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Publication numberUS3561111 A
Publication typeGrant
Publication dateFeb 9, 1971
Filing dateAug 7, 1968
Priority dateAug 7, 1968
Publication numberUS 3561111 A, US 3561111A, US-A-3561111, US3561111 A, US3561111A
InventorsBeck Alfred B, Schirmer Kenneth L
Original AssigneeTrw Inc
Export CitationBiBTeX, EndNote, RefMan
External Links: USPTO, USPTO Assignment, Espacenet
Method for making precision, square-wire air core coils
US 3561111 A
Abstract  available in
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Claims  available in
Description  (OCR text may contain errors)

METHOD FOR MAKING PRECISION, SQUARE-WIRE, AIR CORE COILS Filed Aug. 7. 1968 Fig. 5

Alfred 8 Beck Kennerh L.Schirmer INVENTORS ATTORNEY 3,561,111 METHOD FOR MAKING PRECISION, SQUARE-WIRE AIR CORE COILS Alfred B. Beck, Torrance, and Kenneth L. Schirmer, Gardena, Calif., assignors to TRW Inc., Redondo Beach, Calif., a corporation of Ohio Filed Aug. 7, 1968, Ser. No. 750,956 Int. Cl. H01f 7/06 US. Cl. 29-602 7 Claims ABSTRACT OF THE DISCLOSURE A method of making precision, square-wire air core coils by combining an electroforming technique with a precision machining technique. The manufacture includes the steps of copper plating an aluminum mandrel having a polished outside diameter the size of the desired inside diameter of the coil, machining the copper plating to the desired outside coil diameter, and cutting a helical groove through the copper plating to form a coil. The coil ends are then trimmed to the desired length and mounting apertures are formed at the ends of the coil. Finally, the mandrel is separated from the coil by dissolving the mandrel in a solution of lye. Additional optional steps include depositing a coating of silver on the coil, installing square cross-section Teflon combs inside the coil to prevent deformation, and enclosing the coil inside a cylindrical sleeve of heat shrinkable tubing to provide longitudinal rigidity.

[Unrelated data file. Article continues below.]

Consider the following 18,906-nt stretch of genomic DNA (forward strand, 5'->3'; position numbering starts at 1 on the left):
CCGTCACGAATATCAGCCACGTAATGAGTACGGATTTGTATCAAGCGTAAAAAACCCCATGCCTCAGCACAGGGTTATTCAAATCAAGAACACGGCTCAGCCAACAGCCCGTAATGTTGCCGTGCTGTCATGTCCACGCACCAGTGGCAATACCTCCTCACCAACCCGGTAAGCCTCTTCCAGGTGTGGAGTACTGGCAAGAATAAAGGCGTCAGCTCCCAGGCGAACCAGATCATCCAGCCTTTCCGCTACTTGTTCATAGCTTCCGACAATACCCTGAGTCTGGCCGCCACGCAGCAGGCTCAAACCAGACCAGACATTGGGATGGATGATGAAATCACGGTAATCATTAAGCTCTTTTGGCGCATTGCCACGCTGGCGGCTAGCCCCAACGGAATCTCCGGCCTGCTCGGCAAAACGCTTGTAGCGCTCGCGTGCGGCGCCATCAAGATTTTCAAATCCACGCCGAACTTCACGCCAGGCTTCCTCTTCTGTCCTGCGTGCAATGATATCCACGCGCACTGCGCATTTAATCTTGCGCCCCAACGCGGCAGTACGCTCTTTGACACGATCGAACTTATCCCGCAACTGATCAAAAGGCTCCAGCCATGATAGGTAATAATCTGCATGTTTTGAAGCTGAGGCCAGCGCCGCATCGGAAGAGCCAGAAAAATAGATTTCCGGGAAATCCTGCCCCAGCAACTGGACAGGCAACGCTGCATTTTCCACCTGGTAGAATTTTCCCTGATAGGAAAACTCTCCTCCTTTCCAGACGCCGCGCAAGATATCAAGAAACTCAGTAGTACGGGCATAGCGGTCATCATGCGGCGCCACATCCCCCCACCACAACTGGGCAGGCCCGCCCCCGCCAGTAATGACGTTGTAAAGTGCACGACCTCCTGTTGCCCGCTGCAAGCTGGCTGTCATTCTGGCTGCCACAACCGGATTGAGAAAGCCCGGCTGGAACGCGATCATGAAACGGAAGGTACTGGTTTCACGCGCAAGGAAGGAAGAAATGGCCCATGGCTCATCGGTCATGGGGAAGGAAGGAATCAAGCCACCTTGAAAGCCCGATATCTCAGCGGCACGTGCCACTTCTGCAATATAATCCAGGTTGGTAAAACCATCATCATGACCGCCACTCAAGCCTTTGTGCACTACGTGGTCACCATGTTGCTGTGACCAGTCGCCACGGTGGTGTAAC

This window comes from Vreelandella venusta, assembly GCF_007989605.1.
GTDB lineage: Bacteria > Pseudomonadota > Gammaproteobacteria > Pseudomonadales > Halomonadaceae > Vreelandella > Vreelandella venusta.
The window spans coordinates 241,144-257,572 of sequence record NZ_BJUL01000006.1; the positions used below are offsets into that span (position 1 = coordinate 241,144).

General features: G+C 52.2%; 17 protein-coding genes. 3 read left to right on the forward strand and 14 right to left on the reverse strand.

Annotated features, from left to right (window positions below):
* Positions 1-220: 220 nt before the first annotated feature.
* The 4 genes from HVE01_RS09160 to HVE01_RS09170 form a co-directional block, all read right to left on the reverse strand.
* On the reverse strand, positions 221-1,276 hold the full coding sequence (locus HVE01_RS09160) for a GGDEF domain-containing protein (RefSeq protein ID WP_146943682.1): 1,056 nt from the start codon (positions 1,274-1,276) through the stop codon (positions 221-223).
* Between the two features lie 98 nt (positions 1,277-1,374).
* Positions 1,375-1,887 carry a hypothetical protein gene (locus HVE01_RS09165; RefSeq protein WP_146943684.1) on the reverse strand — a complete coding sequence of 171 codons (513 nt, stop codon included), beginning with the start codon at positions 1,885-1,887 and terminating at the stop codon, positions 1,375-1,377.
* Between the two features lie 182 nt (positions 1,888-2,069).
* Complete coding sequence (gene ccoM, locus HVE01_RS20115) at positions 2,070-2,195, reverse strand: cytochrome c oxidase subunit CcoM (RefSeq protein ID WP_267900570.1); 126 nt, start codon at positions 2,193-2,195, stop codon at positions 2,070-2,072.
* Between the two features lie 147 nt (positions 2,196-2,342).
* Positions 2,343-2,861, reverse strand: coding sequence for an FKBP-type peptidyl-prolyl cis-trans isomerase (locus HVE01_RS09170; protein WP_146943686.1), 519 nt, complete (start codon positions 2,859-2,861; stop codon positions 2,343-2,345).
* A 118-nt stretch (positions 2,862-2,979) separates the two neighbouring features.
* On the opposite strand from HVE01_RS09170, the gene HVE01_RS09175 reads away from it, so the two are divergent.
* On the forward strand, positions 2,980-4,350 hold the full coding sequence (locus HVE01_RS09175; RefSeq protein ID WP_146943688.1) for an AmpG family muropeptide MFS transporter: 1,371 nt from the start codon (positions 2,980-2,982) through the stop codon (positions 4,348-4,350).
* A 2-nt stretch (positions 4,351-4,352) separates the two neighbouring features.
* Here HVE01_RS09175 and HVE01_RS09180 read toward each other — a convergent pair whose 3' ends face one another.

BACKGROUND OF THE INVENTION (1) Field of the invention A method of making air core coils, and more specifically a method of making precision, square-wire air core coils by copper plating a polished aluminum mandrel having an outside diameter equal to the desired inside diameter of the coil, machining the copper plating to the desired coil diameter, cutting helical grooves through the copper to form the coil, and dissolving the mandrel in a solution of lye.

(2) Description of the prior art Conventional square-Wire air core coils are often produced by cutting spirally through a tube of copper or other suitable conducting material. Square wire coils which are not air core have been produced by plating a cylinder of nonconductive material with an electrodeposit of copper and then cutting a spiral groove through the coating to the nonconductive material so that a conductive coil mounted on an insulating base results. Square-wire coils have also been produced by cutting a tube of nonconductive material spirally and applying a conductive material between the spiral turns.

Three patents illustrating the conventional art are:

1,767,715-Electrical Resistance 1,820,240Coil 3,000,079-Tuner and Method for Making Same Although each of these methods produces an inductance coil, none of the methods utilize the combined techniques of electroforming and precision machining to precisely control the physical dimensions of the air core coil produced. In the invention presented herein an aluminum mandrel is fabricated to have a polished outside diameter equal to the desired inside diameter of the coil. Electromechanical means are used to plate the mandrel with copper; and precision machining is used to obtain the desired outside diameter of the copper, to cut a helical groove through the copper plating to the mandrel, and to trim the ends of the coil formed. The aluminum United States Patent mandrel is then dissolved in a solution of lye leaving a precision air core coil.

To bypass the need for precision dimension, conventional coils have included tuning cores of metallic or magnetic material in conjunction with variable capacitors. In broad bandwidth applications, these tuning cores have degraded the Q-factor of the coil (i.e., the measure of efiiciency as evidenced by the ratio of reactance to resistance), and introduced undesirable stray capacitance.